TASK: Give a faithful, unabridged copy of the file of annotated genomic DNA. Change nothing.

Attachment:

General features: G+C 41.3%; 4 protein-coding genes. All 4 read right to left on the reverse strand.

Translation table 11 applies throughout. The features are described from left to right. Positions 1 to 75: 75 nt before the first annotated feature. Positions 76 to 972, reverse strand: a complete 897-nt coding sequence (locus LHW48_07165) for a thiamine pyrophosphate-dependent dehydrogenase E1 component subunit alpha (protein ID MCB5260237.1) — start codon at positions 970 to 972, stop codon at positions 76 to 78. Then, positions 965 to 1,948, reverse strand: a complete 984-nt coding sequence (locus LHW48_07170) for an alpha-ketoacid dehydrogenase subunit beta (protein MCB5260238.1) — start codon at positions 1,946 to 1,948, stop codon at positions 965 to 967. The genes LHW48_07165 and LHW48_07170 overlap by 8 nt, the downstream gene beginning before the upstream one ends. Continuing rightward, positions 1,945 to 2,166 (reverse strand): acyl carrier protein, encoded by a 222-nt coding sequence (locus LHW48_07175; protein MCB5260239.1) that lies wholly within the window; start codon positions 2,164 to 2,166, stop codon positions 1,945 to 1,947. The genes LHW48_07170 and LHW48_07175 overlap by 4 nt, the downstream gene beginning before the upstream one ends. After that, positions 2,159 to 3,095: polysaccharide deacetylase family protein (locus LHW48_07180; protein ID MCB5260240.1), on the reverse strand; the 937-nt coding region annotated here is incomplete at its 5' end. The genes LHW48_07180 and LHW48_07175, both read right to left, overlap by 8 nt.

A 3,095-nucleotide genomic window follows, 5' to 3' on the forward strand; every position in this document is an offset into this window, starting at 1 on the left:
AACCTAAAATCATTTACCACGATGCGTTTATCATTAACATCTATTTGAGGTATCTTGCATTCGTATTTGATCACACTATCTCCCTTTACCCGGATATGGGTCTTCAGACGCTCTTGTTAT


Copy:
General features: G+C 41.3%; 4 protein-coding genes. All 4 read right to left on the reverse strand.

Translation table 11 applies throughout. The features are described from left to right. Positions 1 to 75: 75 nt before the first annotated feature. Positions 76 to 972, reverse strand: a complete 897-nt coding sequence (locus LHW48_07165) for a thiamine pyrophosphate-dependent dehydrogenase E1 component subunit alpha (protein ID MCB5260237.1) — start codon at positions 970 to 972, stop codon at positions 76 to 78. Then, positions 965 to 1,948, reverse strand: a complete 984-nt coding sequence (locus LHW48_07170) for an alpha-ketoacid dehydrogenase subunit beta (protein MCB5260238.1) — start codon at positions 1,946 to 1,948, stop codon at positions 965 to 967. The genes LHW48_07165 and LHW48_07170 overlap by 8 nt, the downstream gene beginning before the upstream one ends. Continuing rightward, positions 1,945 to 2,166 (reverse strand): acyl carrier protein, encoded by a 222-nt coding sequence (locus LHW48_07175; protein MCB5260239.1) that lies wholly within the window; start codon positions 2,164 to 2,166, stop codon positions 1,945 to 1,947. The genes LHW48_07170 and LHW48_07175 overlap by 4 nt, the downstream gene beginning before the upstream one ends. After that, positions 2,159 to 3,095: polysaccharide deacetylase family protein (locus LHW48_07180; protein ID MCB5260240.1), on the reverse strand; the 937-nt coding region annotated here is incomplete at its 5' end. The genes LHW48_07180 and LHW48_07175, both read right to left, overlap by 8 nt.

A 3,095-nucleotide genomic window follows, 5' to 3' on the forward strand; every position in this document is an offset into this window, starting at 1 on the left:
AACCTAAAATCATTTACCACGATGCGTTTATCATTAACATCTATTTGAGGTATCTTGCATTCGTATTTGATCACACTATCTCCCTTTACCCGGATATGGGTCTTCAGACGCTCTTGTTAT